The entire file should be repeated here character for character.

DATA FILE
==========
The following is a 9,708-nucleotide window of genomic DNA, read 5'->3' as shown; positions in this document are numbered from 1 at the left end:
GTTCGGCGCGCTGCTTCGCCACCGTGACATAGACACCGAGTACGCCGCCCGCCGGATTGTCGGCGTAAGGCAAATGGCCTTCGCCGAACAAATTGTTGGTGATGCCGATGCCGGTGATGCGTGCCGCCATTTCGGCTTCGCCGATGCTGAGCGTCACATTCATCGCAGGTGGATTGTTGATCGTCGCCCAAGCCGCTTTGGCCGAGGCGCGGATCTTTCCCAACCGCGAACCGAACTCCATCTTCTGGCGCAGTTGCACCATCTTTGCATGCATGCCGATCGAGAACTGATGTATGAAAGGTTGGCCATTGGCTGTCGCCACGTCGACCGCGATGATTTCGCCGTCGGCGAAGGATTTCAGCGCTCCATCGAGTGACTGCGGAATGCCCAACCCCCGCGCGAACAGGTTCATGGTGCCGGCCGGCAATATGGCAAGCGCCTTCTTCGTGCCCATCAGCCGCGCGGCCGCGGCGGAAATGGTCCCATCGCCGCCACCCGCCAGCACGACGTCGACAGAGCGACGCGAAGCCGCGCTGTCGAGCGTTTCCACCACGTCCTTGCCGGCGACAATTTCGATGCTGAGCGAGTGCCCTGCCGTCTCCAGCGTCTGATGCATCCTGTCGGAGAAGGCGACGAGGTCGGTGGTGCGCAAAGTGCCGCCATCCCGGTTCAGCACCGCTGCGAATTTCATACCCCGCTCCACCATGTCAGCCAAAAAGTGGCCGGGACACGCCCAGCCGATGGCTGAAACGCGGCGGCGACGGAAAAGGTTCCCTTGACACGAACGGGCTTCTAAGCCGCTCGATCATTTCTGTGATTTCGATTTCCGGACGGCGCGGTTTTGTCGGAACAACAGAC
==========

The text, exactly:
The following is a 9,708-nucleotide window of genomic DNA, read 5'->3' as shown; positions in this document are numbered from 1 at the left end:
GTTCGGCGCGCTGCTTCGCCACCGTGACATAGACACCGAGTACGCCGCCCGCCGGATTGTCGGCGTAAGGCAAATGGCCTTCGCCGAACAAATTGTTGGTGATGCCGATGCCGGTGATGCGTGCCGCCATTTCGGCTTCGCCGATGCTGAGCGTCACATTCATCGCAGGTGGATTGTTGATCGTCGCCCAAGCCGCTTTGGCCGAGGCGCGGATCTTTCCCAACCGCGAACCGAACTCCATCTTCTGGCGCAGTTGCACCATCTTTGCATGCATGCCGATCGAGAACTGATGTATGAAAGGTTGGCCATTGGCTGTCGCCACGTCGACCGCGATGATTTCGCCGTCGGCGAAGGATTTCAGCGCTCCATCGAGTGACTGCGGAATGCCCAACCCCCGCGCGAACAGGTTCATGGTGCCGGCCGGCAATATGGCAAGCGCCTTCTTCGTGCCCATCAGCCGCGCGGCCGCGGCGGAAATGGTCCCATCGCCGCCACCCGCCAGCACGACGTCGACAGAGCGACGCGAAGCCGCGCTGTCGAGCGTTTCCACCACGTCCTTGCCGGCGACAATTTCGATGCTGAGCGAGTGCCCTGCCGTCTCCAGCGTCTGATGCATCCTGTCGGAGAAGGCGACGAGGTCGGTGGTGCGCAAAGTGCCGCCATCCCGGTTCAGCACCGCTGCGAATTTCATACCCCGCTCCACCATGTCAGCCAAAAAGTGGCCGGGACACGCCCAGCCGATGGCTGAAACGCGGCGGCGACGGAAAAGGTTCCCTTGACACGAACGGGCTTCTAAGCCGCTCGATCATTTCTGTGATTTCGATTTCCGGACGGCGCGGTTTTGTCGGAACAACAGAC